Diapers, wipes, sleep sacks, and formula are among more than a dozen items being asked for by the United Way of Buffalo and Erie County in this year’s Community Baby Shower. For the ninth year in a row, the organization is encouraging people to host their own collection events at home, at work, or out in the community.
Each year, thousands of babies are born into poverty in Erie County and, each week, eight infants are born to women receiving late prenatal care or none at all, leading to higher risk of health issues and a limited chance of survival. United Way President Michael Wiener says the items that many people take for granted are critical to mothers and families living below the poverty line.
“They don’t have sufficient finances, they have travel barriers, they may be challenged physically, are unable to have access to these types of items,” explained Wiener.
Once collected and donated to the United Way, the items are packaged into individual tote bags and distributed through local organizations Jericho Road, Catholic Charities, and Buffalo Prenatal-Perinatal Network.
“They have direct access to the consumers in our community that need these products the most,” said Wiener. “They know the moms that are struggling financially and from a health standpoint.”
Danielle Gilbert is one of those moms. When her now one-year-old daughter Tiponi was born, she had nothing but a crib waiting at home for her. Gilbert recalled the moment she received her bag from last year’s baby shower.
“For one, it was ‘Oh my gosh, someone cares enough to send this to me,’” said Gilbert. “And I was just completely shocked because I didn’t really think there were programs that helped that much. There’s the usual referral that you can go here, you can sign up for this program. But they actually gave physical things that helped my daughter, and I was so grateful for that.”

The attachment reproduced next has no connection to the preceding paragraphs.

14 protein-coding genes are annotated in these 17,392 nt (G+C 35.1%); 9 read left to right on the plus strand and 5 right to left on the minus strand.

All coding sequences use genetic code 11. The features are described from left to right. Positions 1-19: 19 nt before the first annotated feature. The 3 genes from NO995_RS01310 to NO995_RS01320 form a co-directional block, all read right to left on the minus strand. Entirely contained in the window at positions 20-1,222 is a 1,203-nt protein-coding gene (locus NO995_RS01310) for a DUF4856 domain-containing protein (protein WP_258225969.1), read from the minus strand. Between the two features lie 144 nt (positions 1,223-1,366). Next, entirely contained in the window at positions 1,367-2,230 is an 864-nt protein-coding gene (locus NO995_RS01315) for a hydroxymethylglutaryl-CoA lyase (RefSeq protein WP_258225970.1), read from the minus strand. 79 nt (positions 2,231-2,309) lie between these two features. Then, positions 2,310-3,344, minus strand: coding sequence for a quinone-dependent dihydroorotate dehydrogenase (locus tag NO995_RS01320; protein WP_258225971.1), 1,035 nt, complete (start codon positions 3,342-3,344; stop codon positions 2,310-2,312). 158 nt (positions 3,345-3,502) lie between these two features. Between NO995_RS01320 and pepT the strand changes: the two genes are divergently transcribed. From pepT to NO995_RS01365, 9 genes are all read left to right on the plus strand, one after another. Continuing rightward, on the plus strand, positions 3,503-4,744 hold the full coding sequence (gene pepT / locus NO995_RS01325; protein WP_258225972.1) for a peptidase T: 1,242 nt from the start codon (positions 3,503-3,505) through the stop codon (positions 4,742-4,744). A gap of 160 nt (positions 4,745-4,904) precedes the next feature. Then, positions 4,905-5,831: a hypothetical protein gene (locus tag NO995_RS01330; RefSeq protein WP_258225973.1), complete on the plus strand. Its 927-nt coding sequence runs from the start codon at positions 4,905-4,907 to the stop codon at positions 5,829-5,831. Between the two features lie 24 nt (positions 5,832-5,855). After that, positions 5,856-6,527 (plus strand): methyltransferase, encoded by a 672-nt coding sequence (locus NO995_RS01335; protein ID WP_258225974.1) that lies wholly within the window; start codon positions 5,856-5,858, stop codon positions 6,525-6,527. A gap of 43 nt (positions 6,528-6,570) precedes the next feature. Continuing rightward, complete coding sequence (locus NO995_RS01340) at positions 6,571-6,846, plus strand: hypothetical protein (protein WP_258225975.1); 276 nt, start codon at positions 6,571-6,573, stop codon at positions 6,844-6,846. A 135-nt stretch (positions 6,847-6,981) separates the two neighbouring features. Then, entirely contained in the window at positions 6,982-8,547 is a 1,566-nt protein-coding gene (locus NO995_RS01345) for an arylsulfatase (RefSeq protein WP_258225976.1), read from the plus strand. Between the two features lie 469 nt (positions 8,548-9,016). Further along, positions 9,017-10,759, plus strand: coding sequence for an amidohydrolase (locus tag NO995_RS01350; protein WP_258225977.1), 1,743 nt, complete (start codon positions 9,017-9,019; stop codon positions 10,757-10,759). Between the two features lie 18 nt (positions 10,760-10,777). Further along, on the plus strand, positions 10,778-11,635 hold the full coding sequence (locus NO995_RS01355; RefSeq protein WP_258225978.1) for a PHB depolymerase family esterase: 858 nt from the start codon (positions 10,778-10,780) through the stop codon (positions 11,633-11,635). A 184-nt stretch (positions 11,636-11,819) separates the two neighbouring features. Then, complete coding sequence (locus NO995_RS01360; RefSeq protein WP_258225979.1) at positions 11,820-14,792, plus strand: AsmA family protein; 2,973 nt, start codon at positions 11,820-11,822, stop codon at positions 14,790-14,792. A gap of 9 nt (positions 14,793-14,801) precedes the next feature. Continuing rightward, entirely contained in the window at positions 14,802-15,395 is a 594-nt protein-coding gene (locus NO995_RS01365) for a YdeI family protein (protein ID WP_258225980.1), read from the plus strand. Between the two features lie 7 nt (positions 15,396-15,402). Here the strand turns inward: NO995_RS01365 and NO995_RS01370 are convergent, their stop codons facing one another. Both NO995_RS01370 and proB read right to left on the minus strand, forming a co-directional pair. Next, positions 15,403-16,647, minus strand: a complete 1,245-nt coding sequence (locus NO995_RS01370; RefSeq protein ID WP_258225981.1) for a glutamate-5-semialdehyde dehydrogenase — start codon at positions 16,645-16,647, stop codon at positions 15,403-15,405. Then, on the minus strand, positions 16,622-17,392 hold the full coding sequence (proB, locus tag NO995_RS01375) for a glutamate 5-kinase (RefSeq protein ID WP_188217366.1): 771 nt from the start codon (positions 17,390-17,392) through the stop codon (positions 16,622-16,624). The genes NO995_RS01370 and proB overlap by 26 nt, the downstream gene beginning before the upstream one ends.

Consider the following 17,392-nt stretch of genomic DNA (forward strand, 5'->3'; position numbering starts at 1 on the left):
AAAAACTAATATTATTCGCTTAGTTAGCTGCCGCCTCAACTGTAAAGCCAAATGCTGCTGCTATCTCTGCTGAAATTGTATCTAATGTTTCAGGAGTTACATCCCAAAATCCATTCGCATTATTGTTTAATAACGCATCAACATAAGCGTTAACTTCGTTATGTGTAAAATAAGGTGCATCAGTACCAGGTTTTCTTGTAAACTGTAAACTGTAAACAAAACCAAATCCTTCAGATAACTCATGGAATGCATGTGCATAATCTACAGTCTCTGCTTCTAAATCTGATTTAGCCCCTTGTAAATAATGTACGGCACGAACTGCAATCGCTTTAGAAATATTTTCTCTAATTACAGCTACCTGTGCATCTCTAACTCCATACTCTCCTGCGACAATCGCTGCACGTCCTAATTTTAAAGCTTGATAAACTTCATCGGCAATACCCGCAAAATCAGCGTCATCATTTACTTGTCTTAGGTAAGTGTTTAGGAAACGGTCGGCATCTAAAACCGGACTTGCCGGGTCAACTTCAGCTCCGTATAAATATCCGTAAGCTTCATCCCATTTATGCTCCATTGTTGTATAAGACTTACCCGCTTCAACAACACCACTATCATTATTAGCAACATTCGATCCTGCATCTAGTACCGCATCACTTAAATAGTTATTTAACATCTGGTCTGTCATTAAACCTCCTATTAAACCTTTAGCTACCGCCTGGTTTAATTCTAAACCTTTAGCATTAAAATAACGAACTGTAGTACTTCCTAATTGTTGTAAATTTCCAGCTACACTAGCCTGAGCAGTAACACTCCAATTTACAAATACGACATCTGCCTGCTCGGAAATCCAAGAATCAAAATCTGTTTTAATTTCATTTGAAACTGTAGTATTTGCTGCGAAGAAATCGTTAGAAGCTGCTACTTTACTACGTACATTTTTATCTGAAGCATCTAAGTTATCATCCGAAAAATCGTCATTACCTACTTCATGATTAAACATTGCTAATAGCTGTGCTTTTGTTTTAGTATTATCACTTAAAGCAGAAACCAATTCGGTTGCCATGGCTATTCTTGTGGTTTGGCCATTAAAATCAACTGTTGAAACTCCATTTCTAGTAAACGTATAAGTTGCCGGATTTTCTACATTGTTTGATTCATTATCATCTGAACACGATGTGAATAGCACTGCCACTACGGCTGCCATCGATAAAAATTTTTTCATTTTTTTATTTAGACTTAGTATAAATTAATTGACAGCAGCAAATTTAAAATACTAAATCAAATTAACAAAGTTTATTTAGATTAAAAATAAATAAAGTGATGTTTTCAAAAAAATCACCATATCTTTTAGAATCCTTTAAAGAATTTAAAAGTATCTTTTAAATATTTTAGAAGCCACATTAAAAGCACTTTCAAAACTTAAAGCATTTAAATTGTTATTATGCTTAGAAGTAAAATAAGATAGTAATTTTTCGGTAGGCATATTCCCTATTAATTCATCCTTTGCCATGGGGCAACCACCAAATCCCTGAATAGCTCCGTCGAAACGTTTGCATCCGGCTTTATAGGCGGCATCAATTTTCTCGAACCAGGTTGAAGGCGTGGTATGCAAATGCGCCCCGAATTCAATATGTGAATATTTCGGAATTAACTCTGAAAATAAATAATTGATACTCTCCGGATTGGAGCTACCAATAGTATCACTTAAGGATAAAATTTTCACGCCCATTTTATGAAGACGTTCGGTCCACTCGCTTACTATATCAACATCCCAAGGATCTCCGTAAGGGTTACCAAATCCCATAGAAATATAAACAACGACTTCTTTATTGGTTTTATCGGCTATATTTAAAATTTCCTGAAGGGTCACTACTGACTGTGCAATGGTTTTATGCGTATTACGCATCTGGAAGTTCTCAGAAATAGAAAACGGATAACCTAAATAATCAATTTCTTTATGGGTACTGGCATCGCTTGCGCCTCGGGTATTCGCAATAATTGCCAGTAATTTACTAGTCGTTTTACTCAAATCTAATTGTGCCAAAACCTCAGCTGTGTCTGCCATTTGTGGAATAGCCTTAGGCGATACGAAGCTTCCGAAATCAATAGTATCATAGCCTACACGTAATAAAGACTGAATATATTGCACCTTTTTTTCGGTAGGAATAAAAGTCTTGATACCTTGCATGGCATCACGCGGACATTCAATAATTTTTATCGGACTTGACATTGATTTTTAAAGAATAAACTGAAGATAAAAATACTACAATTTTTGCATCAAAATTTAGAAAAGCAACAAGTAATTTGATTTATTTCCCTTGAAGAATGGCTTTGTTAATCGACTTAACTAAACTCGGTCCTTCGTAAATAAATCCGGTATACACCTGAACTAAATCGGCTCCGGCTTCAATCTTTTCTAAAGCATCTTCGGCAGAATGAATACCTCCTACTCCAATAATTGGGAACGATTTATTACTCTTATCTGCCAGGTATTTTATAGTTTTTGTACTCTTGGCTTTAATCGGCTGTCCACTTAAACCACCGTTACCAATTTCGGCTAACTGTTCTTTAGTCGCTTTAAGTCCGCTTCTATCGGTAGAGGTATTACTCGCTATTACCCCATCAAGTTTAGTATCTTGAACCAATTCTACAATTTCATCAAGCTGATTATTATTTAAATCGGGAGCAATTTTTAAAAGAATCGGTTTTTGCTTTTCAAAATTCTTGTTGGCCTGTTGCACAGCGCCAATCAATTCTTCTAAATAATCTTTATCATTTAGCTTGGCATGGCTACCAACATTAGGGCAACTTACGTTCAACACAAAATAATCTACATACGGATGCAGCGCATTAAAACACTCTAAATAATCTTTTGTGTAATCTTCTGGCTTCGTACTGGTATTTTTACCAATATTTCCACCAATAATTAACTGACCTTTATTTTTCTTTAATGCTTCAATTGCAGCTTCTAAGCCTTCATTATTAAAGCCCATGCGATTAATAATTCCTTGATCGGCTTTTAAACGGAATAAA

The supplies helped Gilbert get through the first month of Tiponi’s life. Since then, she’s found continued support through the Buffalo Prenatal-Perinatal Network, whose staff continued to supply diapers, wipes, and clothing for the baby, while helping Gilbert with access to housing, nutrition, employment, and education.
New to the list of items being requested for the Community Baby Shower this year are books. Wiener says they were added to the list because of the importance of development through reading in the early stages of a child’s life.
“Not when they’re infants, but perhaps when they’re six months old, nine months old – to begin to be exposed to colors, letters, numbers, and storytelling,” said Wiener. “It’s another way for moms to engage newborns, and it’s a nice developmental asset to help nurture and support reading at an early age.”
The Community Baby Shower runs from April 2 to May 10, and this year’s goal is to gather enough supplies for 2,000 bags. Also new to this year’s event is what the United Way is calling a “Live Drive” at Wegmans markets on McKinley Parkway and Alberta Drive on April 19, where people can drop off supplies to be picked up by the United Way.
More information on the Community Baby Shower is available online at the United Way’s website.